By Dan Rubinstein
Photos by Mike Pinder
These systems, which Shaw helps design and test at the company’s Ottawa headquarters, are essential to helicopter functions such as navigation and mission planning.
“It’s a really fantastic environment to work in,” says Shaw, who started the job last August after graduating in spring 2016 with a bachelor’s degree in Biomedical and Mechanical Engineering.
“The company doesn’t underestimate its junior engineers. They give you meaningful tasks and responsibilities, and there’s definitely a lot of room for personal and professional development.”
Shaw, a former president of the Carleton Student Engineering Society, shared stories about her work and education at the Faculty of Engineering and Design’s Celebration for Women in Engineering event held at Richcraft Hall on May 13.
The annual gathering, which includes networking and question and answer sessions, brought together Carleton engineering students, alumni, faculty, staff and high school students interested in engineering. It’s part of an extensive array of outreach events and initiatives organized by the Faculty of Engineering and Design (FED) to encourage women to study engineering and help bring greater gender balance to what is often seen as a traditionally male profession.
Despite growing up in a very “pro-science” and “pro-math” household with a mother and father who are both engineers, Shaw initially applied to study cognitive science at Carleton. A visit from one of FED’s academic support officers to her high school convinced her to try engineering instead.
“He basically said: ‘Work hard and you can do it,’” recalls Shaw. “Having a support system before and during university is really important.”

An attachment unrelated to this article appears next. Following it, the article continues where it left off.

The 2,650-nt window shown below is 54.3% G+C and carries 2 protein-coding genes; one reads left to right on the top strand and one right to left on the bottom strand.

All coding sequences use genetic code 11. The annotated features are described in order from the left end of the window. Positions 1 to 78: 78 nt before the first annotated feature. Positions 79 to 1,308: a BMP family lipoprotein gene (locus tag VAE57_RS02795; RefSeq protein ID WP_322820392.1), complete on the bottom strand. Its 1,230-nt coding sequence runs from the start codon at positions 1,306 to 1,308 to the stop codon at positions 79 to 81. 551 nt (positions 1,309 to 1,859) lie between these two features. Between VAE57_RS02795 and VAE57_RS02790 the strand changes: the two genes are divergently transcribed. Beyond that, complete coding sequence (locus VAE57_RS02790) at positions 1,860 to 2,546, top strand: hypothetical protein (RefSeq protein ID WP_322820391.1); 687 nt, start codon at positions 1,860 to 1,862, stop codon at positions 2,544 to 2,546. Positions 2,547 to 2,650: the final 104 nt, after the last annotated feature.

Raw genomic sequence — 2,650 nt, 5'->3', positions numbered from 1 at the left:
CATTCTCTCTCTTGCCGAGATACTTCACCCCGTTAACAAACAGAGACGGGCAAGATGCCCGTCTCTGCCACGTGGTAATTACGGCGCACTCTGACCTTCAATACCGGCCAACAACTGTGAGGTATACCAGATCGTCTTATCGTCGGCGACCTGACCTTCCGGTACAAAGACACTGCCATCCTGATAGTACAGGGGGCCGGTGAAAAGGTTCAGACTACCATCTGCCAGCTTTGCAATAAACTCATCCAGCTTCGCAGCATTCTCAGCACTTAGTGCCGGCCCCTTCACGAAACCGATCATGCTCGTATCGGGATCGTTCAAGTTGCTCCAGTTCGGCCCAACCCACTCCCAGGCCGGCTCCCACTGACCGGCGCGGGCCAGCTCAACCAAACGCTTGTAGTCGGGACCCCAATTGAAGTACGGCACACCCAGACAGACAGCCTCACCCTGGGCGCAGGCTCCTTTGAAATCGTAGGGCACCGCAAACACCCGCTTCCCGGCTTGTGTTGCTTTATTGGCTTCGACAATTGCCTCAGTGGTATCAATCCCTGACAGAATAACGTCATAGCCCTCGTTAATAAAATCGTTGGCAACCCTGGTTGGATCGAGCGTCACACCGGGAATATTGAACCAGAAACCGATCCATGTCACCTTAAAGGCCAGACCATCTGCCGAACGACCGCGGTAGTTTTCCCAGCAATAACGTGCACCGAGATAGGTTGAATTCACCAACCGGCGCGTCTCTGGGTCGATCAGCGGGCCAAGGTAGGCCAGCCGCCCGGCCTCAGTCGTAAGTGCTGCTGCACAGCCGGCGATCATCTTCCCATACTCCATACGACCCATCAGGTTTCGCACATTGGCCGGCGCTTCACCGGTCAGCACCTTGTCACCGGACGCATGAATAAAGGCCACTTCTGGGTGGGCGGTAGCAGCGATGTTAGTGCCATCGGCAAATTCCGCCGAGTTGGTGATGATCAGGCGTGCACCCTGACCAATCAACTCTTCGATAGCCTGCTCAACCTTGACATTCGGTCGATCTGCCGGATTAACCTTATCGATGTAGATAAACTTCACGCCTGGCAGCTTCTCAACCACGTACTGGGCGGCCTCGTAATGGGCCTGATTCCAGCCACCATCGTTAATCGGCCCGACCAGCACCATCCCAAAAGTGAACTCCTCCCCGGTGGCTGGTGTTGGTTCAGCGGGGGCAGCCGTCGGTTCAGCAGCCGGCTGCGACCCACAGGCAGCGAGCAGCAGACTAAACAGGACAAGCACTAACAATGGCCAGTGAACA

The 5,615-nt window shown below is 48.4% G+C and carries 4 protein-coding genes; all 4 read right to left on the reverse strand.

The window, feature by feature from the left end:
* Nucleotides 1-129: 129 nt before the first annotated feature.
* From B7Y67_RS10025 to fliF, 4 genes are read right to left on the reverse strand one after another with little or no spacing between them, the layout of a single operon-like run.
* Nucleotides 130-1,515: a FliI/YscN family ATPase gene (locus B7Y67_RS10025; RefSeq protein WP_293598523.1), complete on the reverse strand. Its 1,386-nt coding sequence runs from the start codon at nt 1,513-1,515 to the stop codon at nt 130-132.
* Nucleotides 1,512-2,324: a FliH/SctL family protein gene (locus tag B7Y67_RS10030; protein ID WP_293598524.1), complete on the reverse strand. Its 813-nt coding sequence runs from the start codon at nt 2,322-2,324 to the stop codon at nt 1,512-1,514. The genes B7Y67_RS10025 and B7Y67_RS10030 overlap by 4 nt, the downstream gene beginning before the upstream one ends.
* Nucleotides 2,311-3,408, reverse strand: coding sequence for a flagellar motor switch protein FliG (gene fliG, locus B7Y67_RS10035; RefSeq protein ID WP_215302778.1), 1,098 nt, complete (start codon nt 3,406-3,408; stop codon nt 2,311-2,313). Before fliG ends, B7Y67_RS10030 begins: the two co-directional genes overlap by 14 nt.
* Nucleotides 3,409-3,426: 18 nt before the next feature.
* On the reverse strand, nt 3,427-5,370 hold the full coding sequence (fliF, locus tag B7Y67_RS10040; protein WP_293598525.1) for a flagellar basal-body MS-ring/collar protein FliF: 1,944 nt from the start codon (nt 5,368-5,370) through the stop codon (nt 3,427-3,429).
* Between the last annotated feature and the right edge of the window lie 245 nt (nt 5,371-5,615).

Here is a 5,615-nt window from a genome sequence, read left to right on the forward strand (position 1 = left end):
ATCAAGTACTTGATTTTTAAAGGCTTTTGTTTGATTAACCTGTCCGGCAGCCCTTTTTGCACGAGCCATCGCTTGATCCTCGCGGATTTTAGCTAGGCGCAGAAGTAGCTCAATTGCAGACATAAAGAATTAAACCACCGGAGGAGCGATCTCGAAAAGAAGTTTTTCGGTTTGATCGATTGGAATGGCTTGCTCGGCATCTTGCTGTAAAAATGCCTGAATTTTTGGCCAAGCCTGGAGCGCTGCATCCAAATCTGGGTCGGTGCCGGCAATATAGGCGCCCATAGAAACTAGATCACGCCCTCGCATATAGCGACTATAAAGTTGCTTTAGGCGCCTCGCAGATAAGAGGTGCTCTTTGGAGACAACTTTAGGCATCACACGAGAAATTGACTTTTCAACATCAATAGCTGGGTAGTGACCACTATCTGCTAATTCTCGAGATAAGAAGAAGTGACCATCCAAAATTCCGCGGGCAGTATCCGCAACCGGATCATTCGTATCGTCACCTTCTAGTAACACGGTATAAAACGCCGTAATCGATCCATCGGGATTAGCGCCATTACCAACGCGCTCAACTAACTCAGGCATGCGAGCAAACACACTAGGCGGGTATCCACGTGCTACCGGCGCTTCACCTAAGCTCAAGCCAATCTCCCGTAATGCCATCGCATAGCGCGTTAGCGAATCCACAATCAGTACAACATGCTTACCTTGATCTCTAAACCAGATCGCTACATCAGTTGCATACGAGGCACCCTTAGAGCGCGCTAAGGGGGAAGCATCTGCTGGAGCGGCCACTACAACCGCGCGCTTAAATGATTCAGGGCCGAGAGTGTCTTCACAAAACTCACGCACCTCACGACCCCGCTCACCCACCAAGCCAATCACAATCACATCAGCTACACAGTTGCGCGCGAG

Putting a Support System in Place
Shaw’s undergraduate experience at Carleton began on a positive note. Every team in the EngFrosh fall orientation event had at least one woman leader, which helped students acclimatize.
That made a big difference to Shaw, who was inspired by the mentorship of successful women engineering students. She was also motivated by the program’s demanding assignments, which created a “we’re all in this together” atmosphere in the classroom that trumped gender issues.
“All of these things encouraged me to keep going,” says Shaw, “and reminded me why I’m passionate about engineering.”
Since graduating, Shaw has remained active at FED outreach activities, participating in events such as Carleton’s annual open house in the Greater Toronto Area for high school students who are considering engineering.
The faculty also reaches out to younger students through Virtual Ventures, which runs camps, clubs and other events specifically for girls. The Engineering & Computer Skills Badge Day for Girl Guides and a STEM Badge Day for Pathfinders, for example, bring girls onto campus for fun engineering activities, interaction with women engineering students and faculty members, and lab tours.
Although she has always been supported by her mother Beyhan Kaya – a fellow Carleton alumna and General Dynamics Mission Systems – Canada colleague – Shaw knows it’s important to encourage girls in elementary school to keep an open mind about exploring STEM (science, technology, engineering and math) possibilities. She also sees the value of encouraging parents to do the same.
“Being exposed to STEM wasn’t an issue for me,” says Shaw, “but I think that informing parents is one of the things that can have the biggest impact.”
Kaya, who graduated with a bachelor’s degree in math and computer science in the early 1980s and also spoke at the May 13 event, says there was no focus on encouraging women to go into engineering when she was a student. To her, it was a path to a solid career.
The high-tech sector was booming in Ottawa at the time and she worked as a software consultant for a number of years before becoming a senior systems engineer at her current company.
“I think mentors and role models are extremely important,” says Kaya. “They give young people something to strive toward.”